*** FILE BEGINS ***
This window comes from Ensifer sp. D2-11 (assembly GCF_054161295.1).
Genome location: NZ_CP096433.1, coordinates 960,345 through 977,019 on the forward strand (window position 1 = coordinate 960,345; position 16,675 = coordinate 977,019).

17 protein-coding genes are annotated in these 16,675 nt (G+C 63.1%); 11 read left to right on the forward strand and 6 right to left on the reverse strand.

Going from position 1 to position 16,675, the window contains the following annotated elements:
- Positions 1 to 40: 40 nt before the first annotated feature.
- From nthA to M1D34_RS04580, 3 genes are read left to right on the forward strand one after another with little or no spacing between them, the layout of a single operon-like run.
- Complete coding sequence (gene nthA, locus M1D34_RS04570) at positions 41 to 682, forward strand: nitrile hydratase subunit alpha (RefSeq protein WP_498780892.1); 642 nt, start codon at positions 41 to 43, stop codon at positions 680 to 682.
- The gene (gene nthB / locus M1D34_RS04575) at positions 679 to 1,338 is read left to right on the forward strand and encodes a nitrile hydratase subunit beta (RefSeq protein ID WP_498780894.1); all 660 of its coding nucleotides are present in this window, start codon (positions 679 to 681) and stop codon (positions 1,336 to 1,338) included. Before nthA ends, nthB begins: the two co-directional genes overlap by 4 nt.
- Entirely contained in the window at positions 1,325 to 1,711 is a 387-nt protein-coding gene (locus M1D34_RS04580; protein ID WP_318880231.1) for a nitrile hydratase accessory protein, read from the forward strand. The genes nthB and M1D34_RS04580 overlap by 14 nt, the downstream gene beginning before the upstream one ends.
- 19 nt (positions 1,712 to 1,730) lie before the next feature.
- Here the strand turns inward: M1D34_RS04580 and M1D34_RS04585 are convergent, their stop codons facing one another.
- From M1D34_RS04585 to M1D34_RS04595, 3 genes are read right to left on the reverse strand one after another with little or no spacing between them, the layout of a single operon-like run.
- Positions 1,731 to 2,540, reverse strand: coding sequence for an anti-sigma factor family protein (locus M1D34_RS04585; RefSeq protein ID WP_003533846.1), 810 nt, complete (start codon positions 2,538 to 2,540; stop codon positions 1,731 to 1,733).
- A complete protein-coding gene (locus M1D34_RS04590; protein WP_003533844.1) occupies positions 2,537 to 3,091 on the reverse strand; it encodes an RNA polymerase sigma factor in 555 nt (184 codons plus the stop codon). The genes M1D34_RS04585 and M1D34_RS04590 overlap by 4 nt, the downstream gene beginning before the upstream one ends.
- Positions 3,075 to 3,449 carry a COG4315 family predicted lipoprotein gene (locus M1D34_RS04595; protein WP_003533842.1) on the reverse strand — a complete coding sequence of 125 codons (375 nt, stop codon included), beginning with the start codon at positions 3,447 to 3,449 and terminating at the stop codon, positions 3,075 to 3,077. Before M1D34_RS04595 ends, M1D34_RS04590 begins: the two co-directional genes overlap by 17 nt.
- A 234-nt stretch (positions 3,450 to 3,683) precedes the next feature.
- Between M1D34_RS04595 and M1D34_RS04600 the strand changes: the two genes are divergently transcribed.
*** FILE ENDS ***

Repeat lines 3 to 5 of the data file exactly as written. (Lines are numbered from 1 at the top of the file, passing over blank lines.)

17 protein-coding genes are annotated in these 16,675 nt (G+C 63.1%); 11 read left to right on the forward strand and 6 right to left on the reverse strand.

Going from position 1 to position 16,675, the window contains the following annotated elements:
- Positions 1 to 40: 40 nt before the first annotated feature.